Annals of Tropical Medicine and Public Health

EDITORIAL COMMENTARY
Year
: 2017  |  Volume : 10  |  Issue : 2  |  Page : 301--302

Improving urban health standards: Promotion of equity and development of healthier cities for sustainable development


Saurabh R Shrivastava, Prateek S Shrivastava, Jegadeesh Ramasamy 
 Department of Community Medicine, Shri Sathya Sai Medical College and Research Institute, Ammapettai, Kancheepuram, Chennai, Tamil Nadu, India

Correspondence Address:
Saurabh R Shrivastava
Department of Community Medicine, Shri Sathya Sai Medical College and Research Institute, 3rd Floor, Ammapettai Village, Thiruporur ‐ Guduvancherry Main Road, Sembakkam Post, Kancheepuram, Tamil Nadu
India




How to cite this article:
Shrivastava SR, Shrivastava PS, Ramasamy J. Improving urban health standards: Promotion of equity and development of healthier cities for sustainable development.Ann Trop Med Public Health 2017;10:301-302


How to cite this URL:
Shrivastava SR, Shrivastava PS, Ramasamy J. Improving urban health standards: Promotion of equity and development of healthier cities for sustainable development. Ann Trop Med Public Health [serial online] 2017 [cited 2020 Aug 14 ];10:301-302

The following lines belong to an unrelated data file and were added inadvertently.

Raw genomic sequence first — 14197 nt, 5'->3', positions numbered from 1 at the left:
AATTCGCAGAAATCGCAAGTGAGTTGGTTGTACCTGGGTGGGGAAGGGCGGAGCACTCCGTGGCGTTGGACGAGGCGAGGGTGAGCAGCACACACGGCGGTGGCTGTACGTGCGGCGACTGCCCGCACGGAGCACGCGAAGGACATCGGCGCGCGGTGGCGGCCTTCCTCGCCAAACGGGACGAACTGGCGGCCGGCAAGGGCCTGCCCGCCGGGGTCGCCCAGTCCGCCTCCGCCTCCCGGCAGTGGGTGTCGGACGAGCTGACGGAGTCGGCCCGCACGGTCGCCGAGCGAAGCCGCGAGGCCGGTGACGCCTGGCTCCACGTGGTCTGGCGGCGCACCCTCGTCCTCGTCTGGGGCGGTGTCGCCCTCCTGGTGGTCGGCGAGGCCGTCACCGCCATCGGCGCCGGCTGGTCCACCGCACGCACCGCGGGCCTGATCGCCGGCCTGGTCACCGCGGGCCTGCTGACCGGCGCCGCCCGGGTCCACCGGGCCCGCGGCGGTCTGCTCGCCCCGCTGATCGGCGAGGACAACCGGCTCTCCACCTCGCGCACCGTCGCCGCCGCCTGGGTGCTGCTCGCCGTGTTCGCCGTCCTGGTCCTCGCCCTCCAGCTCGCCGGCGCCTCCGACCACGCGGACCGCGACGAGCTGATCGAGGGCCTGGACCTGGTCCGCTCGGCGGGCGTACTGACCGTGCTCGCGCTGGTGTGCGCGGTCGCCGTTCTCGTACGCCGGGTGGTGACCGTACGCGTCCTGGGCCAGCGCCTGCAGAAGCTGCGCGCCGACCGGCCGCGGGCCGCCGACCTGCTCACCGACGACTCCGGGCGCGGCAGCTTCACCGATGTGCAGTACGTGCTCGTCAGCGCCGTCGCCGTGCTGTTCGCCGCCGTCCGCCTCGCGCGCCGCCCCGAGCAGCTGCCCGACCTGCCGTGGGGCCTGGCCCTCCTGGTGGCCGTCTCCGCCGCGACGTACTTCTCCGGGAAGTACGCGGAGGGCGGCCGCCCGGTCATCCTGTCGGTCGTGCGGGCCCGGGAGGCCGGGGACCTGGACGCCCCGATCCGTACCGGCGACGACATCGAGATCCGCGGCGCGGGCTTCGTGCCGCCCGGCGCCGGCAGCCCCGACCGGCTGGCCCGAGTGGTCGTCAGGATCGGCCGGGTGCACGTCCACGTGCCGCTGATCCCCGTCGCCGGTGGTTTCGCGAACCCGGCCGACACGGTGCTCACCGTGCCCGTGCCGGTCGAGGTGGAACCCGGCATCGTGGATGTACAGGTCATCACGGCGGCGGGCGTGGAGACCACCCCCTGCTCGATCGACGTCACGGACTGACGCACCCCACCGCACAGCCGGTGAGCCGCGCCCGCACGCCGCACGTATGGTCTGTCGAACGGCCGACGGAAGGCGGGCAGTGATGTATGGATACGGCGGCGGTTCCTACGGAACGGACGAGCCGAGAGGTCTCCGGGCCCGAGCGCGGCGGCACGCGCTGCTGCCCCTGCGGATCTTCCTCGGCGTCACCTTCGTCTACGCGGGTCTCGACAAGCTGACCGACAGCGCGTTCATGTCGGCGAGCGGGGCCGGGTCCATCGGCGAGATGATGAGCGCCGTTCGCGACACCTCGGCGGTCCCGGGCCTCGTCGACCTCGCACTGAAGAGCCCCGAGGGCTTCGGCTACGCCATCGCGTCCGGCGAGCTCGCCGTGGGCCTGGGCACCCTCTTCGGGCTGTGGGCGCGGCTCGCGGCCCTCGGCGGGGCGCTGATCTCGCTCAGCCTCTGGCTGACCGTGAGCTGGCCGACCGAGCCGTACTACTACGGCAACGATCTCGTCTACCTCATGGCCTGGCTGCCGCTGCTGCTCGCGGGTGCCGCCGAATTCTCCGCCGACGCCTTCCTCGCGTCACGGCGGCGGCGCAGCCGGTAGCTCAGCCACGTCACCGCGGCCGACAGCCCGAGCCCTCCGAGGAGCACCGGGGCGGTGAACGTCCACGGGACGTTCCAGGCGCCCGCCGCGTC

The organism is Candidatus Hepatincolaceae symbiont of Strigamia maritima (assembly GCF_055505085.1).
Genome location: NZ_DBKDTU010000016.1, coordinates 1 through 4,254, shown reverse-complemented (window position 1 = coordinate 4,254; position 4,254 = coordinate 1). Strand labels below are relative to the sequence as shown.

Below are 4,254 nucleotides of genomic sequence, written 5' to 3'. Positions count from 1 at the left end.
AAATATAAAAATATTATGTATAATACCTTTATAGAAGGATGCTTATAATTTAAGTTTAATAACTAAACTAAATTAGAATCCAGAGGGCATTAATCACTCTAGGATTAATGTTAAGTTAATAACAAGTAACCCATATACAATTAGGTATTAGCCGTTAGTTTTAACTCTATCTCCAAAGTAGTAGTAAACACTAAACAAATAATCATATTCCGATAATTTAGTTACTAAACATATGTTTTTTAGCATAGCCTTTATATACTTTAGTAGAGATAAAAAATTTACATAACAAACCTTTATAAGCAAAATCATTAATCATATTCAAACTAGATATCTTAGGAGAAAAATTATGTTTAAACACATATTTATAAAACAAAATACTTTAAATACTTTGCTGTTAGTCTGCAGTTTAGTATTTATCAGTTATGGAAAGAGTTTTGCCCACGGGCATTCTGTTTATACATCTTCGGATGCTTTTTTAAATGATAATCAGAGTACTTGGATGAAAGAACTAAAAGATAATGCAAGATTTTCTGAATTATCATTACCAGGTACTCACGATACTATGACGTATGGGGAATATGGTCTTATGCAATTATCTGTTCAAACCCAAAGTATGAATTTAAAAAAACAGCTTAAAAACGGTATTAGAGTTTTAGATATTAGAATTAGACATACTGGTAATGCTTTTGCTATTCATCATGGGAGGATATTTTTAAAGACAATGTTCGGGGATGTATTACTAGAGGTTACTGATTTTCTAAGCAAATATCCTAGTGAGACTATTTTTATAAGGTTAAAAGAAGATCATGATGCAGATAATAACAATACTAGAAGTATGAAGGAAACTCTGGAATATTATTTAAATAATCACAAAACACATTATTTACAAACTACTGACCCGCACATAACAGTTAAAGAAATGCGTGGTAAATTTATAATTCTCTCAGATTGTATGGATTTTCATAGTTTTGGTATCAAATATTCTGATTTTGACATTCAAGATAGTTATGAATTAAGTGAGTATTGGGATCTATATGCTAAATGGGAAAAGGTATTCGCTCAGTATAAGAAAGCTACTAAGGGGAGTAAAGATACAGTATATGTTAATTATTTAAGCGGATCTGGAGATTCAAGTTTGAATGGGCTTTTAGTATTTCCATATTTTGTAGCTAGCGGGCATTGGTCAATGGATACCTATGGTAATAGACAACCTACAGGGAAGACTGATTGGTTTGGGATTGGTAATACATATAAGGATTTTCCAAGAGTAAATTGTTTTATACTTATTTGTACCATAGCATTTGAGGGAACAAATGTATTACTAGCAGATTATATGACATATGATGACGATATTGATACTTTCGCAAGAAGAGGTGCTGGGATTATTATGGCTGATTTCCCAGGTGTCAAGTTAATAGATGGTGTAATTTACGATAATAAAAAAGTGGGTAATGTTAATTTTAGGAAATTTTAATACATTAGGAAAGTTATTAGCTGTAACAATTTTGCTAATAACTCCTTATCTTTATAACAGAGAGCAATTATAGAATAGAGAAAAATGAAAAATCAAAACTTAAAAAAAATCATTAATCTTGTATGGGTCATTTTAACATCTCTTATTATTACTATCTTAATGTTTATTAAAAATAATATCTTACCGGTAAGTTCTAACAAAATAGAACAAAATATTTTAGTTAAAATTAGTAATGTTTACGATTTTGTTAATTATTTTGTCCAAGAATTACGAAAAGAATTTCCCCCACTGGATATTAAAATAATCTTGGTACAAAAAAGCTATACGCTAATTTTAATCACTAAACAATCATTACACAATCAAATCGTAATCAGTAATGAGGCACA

Available from: http://www.atmph.org/text.asp?2017/10/2/301/208705


Full Text

Over the next 15 years till 2030, the global community and the member states have committed to accomplish the proposed 17 sustainable development goals (SDGs).[1] The health goal (SDG-3) comprises of different targets to ensure universal health coverage and promotion of well-being for all. On the other hand, the city goal (SDG-11) consists of 10 targets that aim to make cities safe and sustainable.[1]

The current global estimates suggest that almost 3.7 billion people are living in cities today and the number is going to increase even further.[1],[2] In fact, for the very first time, cities have been given priority in the global development agenda, due to the progressive rise in the number of people living in urban areas (viz. by the end of 2050, two out of every three people will be living in cities), and because cities can play a defining leadership role in the management of issues like climate change, public health, and food security.[1],[2],[3]

As a matter of fact, both SDGs 3 and 11 are interrelated and most of the targets set under SDG-11 will aid in the achievement of the health goal.[1] The SDGs are formulated on the principle of equity, which is the need of the hour to accomplish universal health coverage globally.[4] Though, the health coverage in urban areas has improved gradually, even now close to 400 million people across the world are devoid of their basic human rights to access affordable health care.[2] This urbanization has resulted in the emergence of a wide variety of challenges like rise in the burden of non-communicable and infectious diseases, air pollution, problems pertaining to an easy access to water and sanitation services, and the need to improve nutrition, etc.[2],[5] Thus, there is an urgent need to negate the existing health inequities, especially for the population groups living in urban slums.[1]